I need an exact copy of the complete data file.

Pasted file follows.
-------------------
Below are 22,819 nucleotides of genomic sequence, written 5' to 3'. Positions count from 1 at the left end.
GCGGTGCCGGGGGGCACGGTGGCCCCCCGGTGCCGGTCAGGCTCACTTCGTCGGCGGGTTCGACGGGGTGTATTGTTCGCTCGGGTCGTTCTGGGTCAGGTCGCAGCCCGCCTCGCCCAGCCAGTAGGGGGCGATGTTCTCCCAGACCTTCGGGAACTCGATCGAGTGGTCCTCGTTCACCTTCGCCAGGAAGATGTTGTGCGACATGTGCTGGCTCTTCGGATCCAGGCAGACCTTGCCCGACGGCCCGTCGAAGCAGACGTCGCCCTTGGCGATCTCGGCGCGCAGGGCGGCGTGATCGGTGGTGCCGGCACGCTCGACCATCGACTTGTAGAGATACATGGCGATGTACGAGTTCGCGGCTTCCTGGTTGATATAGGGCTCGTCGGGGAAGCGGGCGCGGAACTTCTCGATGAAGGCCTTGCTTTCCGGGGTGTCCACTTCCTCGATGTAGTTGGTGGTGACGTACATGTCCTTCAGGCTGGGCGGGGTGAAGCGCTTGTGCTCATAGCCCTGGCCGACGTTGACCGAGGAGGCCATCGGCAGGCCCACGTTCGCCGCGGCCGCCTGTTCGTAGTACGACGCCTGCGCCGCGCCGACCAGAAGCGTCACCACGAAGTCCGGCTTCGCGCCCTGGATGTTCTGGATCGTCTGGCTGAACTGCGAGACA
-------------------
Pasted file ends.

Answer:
Below are 22,819 nucleotides of genomic sequence, written 5' to 3'. Positions count from 1 at the left end.
GCGGTGCCGGGGGGCACGGTGGCCCCCCGGTGCCGGTCAGGCTCACTTCGTCGGCGGGTTCGACGGGGTGTATTGTTCGCTCGGGTCGTTCTGGGTCAGGTCGCAGCCCGCCTCGCCCAGCCAGTAGGGGGCGATGTTCTCCCAGACCTTCGGGAACTCGATCGAGTGGTCCTCGTTCACCTTCGCCAGGAAGATGTTGTGCGACATGTGCTGGCTCTTCGGATCCAGGCAGACCTTGCCCGACGGCCCGTCGAAGCAGACGTCGCCCTTGGCGATCTCGGCGCGCAGGGCGGCGTGATCGGTGGTGCCGGCACGCTCGACCATCGACTTGTAGAGATACATGGCGATGTACGAGTTCGCGGCTTCCTGGTTGATATAGGGCTCGTCGGGGAAGCGGGCGCGGAACTTCTCGATGAAGGCCTTGCTTTCCGGGGTGTCCACTTCCTCGATGTAGTTGGTGGTGACGTACATGTCCTTCAGGCTGGGCGGGGTGAAGCGCTTGTGCTCATAGCCCTGGCCGACGTTGACCGAGGAGGCCATCGGCAGGCCCACGTTCGCCGCGGCCGCCTGTTCGTAGTACGACGCCTGCGCCGCGCCGACCAGAAGCGTCACCACGAAGTCCGGCTTCGCGCCCTGGATGTTCTGGATCGTCTGGCTGAACTGCGAGACA